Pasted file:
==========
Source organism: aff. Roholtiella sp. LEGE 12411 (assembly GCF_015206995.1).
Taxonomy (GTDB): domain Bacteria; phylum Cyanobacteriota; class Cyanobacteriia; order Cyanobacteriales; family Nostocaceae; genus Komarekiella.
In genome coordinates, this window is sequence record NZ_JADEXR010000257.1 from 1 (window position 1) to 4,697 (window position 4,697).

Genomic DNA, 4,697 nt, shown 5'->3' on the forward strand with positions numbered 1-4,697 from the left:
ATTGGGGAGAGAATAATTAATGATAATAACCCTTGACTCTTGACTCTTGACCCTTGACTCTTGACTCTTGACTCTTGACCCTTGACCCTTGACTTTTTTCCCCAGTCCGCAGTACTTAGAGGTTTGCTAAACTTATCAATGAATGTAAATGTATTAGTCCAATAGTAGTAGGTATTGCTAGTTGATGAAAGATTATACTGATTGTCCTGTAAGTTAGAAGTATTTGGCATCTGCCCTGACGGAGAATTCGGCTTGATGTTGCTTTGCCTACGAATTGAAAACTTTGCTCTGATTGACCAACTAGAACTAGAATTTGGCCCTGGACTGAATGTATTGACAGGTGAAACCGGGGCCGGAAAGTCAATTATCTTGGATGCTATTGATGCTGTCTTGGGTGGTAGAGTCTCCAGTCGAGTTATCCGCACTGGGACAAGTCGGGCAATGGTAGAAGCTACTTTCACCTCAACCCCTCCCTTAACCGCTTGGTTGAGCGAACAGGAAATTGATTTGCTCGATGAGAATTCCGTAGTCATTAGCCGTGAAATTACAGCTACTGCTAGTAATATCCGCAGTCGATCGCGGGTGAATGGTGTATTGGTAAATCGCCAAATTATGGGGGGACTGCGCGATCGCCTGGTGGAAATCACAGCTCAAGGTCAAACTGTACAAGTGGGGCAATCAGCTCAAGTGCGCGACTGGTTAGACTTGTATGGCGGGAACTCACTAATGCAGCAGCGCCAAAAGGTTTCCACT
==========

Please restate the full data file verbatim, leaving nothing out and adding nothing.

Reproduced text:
Source organism: aff. Roholtiella sp. LEGE 12411 (assembly GCF_015206995.1).
Taxonomy (GTDB): domain Bacteria; phylum Cyanobacteriota; class Cyanobacteriia; order Cyanobacteriales; family Nostocaceae; genus Komarekiella.
In genome coordinates, this window is sequence record NZ_JADEXR010000257.1 from 1 (window position 1) to 4,697 (window position 4,697).

Genomic DNA, 4,697 nt, shown 5'->3' on the forward strand with positions numbered 1-4,697 from the left:
ATTGGGGAGAGAATAATTAATGATAATAACCCTTGACTCTTGACTCTTGACCCTTGACTCTTGACTCTTGACTCTTGACCCTTGACCCTTGACTTTTTTCCCCAGTCCGCAGTACTTAGAGGTTTGCTAAACTTATCAATGAATGTAAATGTATTAGTCCAATAGTAGTAGGTATTGCTAGTTGATGAAAGATTATACTGATTGTCCTGTAAGTTAGAAGTATTTGGCATCTGCCCTGACGGAGAATTCGGCTTGATGTTGCTTTGCCTACGAATTGAAAACTTTGCTCTGATTGACCAACTAGAACTAGAATTTGGCCCTGGACTGAATGTATTGACAGGTGAAACCGGGGCCGGAAAGTCAATTATCTTGGATGCTATTGATGCTGTCTTGGGTGGTAGAGTCTCCAGTCGAGTTATCCGCACTGGGACAAGTCGGGCAATGGTAGAAGCTACTTTCACCTCAACCCCTCCCTTAACCGCTTGGTTGAGCGAACAGGAAATTGATTTGCTCGATGAGAATTCCGTAGTCATTAGCCGTGAAATTACAGCTACTGCTAGTAATATCCGCAGTCGATCGCGGGTGAATGGTGTATTGGTAAATCGCCAAATTATGGGGGGACTGCGCGATCGCCTGGTGGAAATCACAGCTCAAGGTCAAACTGTACAAGTGGGGCAATCAGCTCAAGTGCGCGACTGGTTAGACTTGTATGGCGGGAACTCACTAATGCAGCAGCGCCAAAAGGTTTCCACT